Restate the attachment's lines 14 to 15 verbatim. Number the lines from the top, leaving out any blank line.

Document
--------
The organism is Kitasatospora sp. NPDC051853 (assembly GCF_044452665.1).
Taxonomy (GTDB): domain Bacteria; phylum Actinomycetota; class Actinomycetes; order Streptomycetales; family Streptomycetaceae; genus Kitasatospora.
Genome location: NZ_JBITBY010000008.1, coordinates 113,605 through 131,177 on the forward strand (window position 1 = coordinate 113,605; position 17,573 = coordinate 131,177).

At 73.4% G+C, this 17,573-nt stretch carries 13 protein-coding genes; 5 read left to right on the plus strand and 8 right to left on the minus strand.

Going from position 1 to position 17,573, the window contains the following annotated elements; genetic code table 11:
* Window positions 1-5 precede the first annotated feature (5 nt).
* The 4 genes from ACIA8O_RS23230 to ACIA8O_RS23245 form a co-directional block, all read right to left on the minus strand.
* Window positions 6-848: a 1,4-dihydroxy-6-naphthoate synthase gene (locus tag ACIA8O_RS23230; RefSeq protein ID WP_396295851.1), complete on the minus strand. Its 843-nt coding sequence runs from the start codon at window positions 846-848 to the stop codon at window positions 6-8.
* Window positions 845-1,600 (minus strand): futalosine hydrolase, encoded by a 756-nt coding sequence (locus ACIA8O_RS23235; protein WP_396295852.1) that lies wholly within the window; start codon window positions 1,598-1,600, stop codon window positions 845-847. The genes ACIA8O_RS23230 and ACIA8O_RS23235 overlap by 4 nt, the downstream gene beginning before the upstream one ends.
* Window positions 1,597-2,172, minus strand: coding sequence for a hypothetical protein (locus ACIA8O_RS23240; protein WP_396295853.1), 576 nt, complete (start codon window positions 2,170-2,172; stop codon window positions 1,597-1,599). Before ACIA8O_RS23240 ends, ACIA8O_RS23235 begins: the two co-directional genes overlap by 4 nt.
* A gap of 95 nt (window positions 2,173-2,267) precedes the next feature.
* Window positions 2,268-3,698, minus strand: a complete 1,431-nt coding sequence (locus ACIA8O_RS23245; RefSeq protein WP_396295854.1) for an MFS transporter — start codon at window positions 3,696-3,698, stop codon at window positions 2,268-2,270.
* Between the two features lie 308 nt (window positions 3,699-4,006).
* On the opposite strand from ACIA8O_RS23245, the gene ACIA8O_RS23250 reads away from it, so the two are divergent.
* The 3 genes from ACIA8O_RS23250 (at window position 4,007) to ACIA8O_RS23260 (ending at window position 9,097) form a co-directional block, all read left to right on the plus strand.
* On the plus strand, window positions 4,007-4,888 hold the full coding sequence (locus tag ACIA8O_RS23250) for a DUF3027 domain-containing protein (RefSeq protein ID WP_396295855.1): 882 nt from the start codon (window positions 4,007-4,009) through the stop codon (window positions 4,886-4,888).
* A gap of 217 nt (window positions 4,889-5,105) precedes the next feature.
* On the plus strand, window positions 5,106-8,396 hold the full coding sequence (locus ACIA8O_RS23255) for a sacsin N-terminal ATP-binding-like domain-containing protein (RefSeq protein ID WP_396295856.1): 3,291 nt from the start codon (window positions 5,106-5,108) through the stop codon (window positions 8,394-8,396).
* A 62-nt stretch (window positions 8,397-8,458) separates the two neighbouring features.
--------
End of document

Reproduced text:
* On the opposite strand from ACIA8O_RS23245, the gene ACIA8O_RS23250 reads away from it, so the two are divergent.
* The 3 genes from ACIA8O_RS23250 (at window position 4,007) to ACIA8O_RS23260 (ending at window position 9,097) form a co-directional block, all read left to right on the plus strand.